AOH :: ISNQ3762.HTM

Lab not wiping sensitive data before discarding machines, DOE finds




Lab not wiping sensitive data before discarding machines, DOE finds
Lab not wiping sensitive data before discarding machines, DOE finds



http://www.fcw.com/article97898-03-12-07-Web 

By Wade-Hahn Chan
March 12, 2007

The Lawrence Livermore National Laboratory in California may not be 
wiping sensitive information from excess computers it disposes of, 
according to a report [1] released by the Energy Departments inspector 
generals office.

The national security research lab has been slow to adopt departmentwide 
policies for wiping information from unneeded computers before donating 
or selling them, a process known as excessing, the report states.

Hard drives and other memory devices on excess machines must be wiped 
clean or physically destroyed, according to DOE policy. The National 
Nuclear Security Administration (NNSA)  which oversees the lab dragged 
its feet in implementing the policy at the lab, the IG said, and as of 
this month, still hasnt fully implemented it. The lab excesses about 
5,300 computers annually.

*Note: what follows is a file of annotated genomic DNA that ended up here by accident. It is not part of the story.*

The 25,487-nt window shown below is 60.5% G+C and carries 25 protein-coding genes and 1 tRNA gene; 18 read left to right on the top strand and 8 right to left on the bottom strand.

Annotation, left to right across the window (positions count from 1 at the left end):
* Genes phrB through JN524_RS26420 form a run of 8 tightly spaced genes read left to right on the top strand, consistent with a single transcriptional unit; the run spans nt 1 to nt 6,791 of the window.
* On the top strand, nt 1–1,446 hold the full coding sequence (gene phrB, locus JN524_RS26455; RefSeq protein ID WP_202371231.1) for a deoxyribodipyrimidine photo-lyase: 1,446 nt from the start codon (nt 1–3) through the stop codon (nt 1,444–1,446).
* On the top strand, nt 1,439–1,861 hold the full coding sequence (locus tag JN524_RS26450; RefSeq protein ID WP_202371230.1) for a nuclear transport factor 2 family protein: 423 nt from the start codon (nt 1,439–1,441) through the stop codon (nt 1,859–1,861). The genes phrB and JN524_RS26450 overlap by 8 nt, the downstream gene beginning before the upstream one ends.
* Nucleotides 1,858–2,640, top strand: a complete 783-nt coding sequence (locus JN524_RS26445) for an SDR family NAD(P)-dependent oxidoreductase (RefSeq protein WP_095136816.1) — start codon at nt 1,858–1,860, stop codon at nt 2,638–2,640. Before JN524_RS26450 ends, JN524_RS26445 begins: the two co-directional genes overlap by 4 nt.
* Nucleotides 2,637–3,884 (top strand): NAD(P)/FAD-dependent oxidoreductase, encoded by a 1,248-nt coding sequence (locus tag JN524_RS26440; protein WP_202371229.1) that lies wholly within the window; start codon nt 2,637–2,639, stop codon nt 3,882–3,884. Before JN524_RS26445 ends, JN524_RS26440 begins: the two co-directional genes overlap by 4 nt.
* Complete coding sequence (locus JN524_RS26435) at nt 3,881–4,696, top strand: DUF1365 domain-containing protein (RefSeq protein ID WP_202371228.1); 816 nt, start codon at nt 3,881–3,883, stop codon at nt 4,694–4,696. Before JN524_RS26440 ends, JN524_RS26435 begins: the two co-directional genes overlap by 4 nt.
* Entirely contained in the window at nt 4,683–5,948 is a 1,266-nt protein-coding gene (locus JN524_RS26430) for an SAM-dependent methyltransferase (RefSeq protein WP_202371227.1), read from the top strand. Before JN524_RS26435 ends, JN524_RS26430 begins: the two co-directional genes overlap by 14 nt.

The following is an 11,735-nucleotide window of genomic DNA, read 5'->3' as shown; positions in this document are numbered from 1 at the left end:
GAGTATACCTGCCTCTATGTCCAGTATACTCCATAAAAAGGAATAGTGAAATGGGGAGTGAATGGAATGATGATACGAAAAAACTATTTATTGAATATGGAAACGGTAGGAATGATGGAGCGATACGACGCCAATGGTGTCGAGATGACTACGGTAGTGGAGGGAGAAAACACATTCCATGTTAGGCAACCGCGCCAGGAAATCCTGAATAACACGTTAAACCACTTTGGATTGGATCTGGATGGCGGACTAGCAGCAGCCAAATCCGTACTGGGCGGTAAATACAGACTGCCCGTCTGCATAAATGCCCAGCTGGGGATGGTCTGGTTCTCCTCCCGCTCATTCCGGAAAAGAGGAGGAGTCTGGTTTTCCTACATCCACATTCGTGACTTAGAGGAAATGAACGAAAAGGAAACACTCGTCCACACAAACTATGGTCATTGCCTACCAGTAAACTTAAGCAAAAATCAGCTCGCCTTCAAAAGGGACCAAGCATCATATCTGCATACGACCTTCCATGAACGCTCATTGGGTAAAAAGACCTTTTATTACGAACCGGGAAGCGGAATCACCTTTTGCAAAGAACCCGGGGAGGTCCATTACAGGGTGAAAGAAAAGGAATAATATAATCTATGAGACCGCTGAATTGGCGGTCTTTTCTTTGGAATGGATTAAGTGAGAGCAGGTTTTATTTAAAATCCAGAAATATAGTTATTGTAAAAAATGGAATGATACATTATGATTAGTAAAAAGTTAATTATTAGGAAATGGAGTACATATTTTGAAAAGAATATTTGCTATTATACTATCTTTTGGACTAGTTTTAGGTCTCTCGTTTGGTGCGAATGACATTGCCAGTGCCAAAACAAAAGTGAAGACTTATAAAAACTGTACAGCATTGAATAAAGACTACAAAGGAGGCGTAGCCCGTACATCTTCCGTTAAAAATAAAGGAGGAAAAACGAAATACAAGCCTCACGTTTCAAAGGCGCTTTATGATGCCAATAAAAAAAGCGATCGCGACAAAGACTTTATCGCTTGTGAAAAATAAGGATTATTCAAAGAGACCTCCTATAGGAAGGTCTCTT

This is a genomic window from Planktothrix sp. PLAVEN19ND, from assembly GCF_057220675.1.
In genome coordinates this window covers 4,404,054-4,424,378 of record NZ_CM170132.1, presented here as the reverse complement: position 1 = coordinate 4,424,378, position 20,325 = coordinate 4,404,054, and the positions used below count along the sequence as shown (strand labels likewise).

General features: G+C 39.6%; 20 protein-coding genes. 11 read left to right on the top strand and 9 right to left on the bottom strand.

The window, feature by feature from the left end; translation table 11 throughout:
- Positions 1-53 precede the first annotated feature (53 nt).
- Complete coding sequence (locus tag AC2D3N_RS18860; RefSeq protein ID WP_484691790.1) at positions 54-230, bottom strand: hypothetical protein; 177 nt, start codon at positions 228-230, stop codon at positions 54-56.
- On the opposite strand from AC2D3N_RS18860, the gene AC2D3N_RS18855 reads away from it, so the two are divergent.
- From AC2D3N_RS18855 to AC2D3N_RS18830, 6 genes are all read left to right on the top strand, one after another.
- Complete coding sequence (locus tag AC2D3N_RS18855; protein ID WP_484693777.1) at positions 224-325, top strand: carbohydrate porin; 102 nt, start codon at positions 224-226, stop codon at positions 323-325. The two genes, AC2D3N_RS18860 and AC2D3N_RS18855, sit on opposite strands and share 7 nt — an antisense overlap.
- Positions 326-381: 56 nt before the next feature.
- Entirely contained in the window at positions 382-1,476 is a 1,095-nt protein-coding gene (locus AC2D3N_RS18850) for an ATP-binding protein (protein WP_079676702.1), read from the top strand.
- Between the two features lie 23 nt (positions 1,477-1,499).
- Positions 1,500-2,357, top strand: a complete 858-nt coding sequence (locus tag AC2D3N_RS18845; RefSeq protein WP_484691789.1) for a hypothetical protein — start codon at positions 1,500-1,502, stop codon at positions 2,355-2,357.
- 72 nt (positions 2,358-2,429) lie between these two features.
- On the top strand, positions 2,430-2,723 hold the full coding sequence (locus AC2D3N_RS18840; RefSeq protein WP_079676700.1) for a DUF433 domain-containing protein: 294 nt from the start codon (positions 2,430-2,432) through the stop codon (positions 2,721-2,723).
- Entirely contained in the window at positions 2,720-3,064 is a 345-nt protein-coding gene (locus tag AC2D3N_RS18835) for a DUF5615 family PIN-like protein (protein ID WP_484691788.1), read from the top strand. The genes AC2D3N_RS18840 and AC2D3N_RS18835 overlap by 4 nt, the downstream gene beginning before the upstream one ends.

Lawrence Livermore has its own agencywide policy for excessing 
computers, but the report states that it doesnt fully align with DOEs. 
Lab officials did not check computers for embedded memory devices, didnt 
test hard drives reused by the lab for sanitization and failed to 
provide adequate documentation of wiped memory devices.

Despite the number of problems that we and others have identified over 
the years with the departments efforts to appropriate excess computers 
and other electronic memory devices, major department elements, 
including the NNSA, did not timely implement department policy, said DOE 
Inspector General Gregory Friedman, in a memo attached to the report.

The IG wrote that lab managers did not agree or disagree with the report 
but said that certain corrective actions have been or will be initiated.

In January, Energy Secretary Samuel Bodman fired the NNSA chief 
following serious security breaches at several national laboratories and 
the discovery of a hard drive with classified information at a former 
employee's home.

[1] http://www.ig.energy.gov/documents/IG-0759_.pdf 


_________________________________________
Visit the InfoSec News Security Bookstore
http://www.shopinfosecnews.org 

Site design & layout copyright © 1986-2014 CodeGods